Flash
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Leaving him at home alone
I'm told that any damage or trouble the dog causes usually occurs in the first half hour after you leave - so if you think it will be different if you only pop out briefly, think again!

Here are my top tips for when you have to go out:

  • Practise leaving him a few minutes, then ten, and so on. Each time use the same routine; take him out for a quick pee, cover the bins, put his muzzle on, use the deadlock when you lock up, or whatever you normally do. I made the mistake of only locking the security grill when going away for a longer time. My dog now barks when I leave if he hears the grill closing... What I really need is for him to be relaxed and used to me popping out, so I use the same routine all the time now (and he can't tell how long I will be gone!)
  • Don't leave him more than four or five hours without someone popping in to let him out and keep him company.
  • Take him outside to relieve himself before you leave, and pop a little food in his bowl - even if it's not feeding time - as a distraction. In my experience he goes looking for food if he's hungry, which is when damage occurs!
  • Keep a favourite toy which you only bring out when you are leaving; he may learn to look forward to you leaving.
  • If you have a cat or small animal, always lock them apart safely when you are out. I use at least two barriers, which can be any of the following: a stairgate, a closed door, the dog's muzzle - so there is no way the dog can hurt the cat when my back is turned.
  • Empty or cover the bins when you are out, and close all cupboards, hide all chocolate and snacks - a bored dog will have fun rootling around and causing havoc, until he learns that it doesn't find him anything worthwhile.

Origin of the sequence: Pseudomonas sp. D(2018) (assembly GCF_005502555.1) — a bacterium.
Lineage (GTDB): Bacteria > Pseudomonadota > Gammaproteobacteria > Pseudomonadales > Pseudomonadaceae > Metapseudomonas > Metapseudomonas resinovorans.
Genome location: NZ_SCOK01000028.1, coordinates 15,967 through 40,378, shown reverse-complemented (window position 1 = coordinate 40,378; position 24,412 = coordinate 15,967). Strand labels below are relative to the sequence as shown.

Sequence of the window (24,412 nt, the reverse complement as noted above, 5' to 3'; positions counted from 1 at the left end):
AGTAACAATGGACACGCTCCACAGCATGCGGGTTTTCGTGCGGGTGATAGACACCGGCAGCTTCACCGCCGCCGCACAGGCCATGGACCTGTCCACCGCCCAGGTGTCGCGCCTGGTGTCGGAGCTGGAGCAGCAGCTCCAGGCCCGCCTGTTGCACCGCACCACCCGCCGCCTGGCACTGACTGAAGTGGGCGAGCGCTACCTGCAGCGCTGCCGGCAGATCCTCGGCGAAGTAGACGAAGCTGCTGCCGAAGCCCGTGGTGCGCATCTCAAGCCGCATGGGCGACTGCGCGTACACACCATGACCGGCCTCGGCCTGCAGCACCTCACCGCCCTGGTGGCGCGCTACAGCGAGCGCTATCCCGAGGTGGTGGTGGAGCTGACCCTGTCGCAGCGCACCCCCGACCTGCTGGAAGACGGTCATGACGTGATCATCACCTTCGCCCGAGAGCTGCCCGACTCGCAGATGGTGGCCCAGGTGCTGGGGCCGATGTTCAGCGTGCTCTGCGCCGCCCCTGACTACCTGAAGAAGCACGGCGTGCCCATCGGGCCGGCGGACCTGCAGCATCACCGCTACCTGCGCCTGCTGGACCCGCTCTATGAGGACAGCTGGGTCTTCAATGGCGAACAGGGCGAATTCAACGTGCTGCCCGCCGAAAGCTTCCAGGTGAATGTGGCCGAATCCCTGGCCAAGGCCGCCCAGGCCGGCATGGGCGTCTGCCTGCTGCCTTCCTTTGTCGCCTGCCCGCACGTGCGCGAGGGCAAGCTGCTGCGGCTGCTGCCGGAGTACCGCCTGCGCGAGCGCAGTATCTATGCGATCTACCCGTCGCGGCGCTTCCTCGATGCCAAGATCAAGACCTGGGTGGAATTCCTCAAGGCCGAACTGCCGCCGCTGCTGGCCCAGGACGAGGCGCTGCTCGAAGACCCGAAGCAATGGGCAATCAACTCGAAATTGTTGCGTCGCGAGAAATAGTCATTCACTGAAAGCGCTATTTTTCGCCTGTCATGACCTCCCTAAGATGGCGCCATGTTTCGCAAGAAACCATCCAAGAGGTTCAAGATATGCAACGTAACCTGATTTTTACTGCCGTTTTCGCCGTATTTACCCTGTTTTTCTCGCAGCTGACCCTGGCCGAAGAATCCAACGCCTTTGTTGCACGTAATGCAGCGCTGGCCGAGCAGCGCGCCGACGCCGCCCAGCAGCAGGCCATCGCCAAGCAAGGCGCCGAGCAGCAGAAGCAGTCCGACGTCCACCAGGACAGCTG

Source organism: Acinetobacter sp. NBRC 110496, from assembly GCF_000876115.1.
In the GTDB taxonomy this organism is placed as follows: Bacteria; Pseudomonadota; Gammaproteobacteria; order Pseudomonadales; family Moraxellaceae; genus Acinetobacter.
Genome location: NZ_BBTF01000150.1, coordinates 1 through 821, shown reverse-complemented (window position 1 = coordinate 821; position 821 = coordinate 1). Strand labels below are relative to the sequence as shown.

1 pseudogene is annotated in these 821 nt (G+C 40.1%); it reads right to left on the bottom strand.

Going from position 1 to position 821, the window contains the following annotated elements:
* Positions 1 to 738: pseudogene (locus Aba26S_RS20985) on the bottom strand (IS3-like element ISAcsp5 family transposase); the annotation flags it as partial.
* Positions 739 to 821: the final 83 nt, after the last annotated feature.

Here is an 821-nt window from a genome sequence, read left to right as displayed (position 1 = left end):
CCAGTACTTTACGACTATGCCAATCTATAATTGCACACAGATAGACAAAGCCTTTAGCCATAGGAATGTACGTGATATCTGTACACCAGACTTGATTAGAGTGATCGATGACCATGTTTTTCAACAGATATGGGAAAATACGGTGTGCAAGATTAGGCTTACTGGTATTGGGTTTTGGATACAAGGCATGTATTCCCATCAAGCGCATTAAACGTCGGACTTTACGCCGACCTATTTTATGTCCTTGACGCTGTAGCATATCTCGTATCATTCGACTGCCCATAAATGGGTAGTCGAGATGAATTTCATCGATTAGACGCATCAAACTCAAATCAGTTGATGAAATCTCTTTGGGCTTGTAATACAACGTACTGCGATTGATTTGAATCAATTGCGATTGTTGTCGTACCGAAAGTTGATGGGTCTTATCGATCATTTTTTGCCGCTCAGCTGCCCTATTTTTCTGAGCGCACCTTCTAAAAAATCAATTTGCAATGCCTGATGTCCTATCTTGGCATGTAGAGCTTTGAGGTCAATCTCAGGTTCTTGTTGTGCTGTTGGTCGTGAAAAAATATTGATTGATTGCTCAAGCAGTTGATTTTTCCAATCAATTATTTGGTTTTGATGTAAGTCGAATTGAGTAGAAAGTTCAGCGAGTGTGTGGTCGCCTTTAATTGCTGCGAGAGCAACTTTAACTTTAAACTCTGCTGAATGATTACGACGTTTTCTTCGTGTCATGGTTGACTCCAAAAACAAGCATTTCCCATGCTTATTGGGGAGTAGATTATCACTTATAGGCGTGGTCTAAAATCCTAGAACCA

• Make the time more interesting for him by hiding treats around the house or around one room.
  • Ensure he can see out of at least one window or door, so he can see the world going by. He's a sighthound and loves to watch things happening.
  • Make sure his bed is made and he has a favourite toy nearby. He'll probably go back to bed sooner or later!
  • When you return, ignore any excitement at your arrival. If he jumps up tell him to get down and/or walk away. After a few minutes of good behaviour, pop his lead on and take him outside, or give him some fuss. However he needs to learn that you going out and coming back is entirely normal and not something to get worked up about.

If when you leave, he still barks and gets anxious, you can turn it into a very positive thing by saying "I'm going out, would you like a treat?" Let him see you get the yummy treat out, and put your shoes on / get ready. Only give him the treat as you open the door to leave. He should scoot off to enjoy it! If you need to use this tactic, leave the area promptly. If he can hear the car revving, or you chatting to a neighbour, he will start to fret again! If you leave promptly, he will probably eat his treat and then find something else to do (often sleeping!)


This page last updated: 30 September 2005



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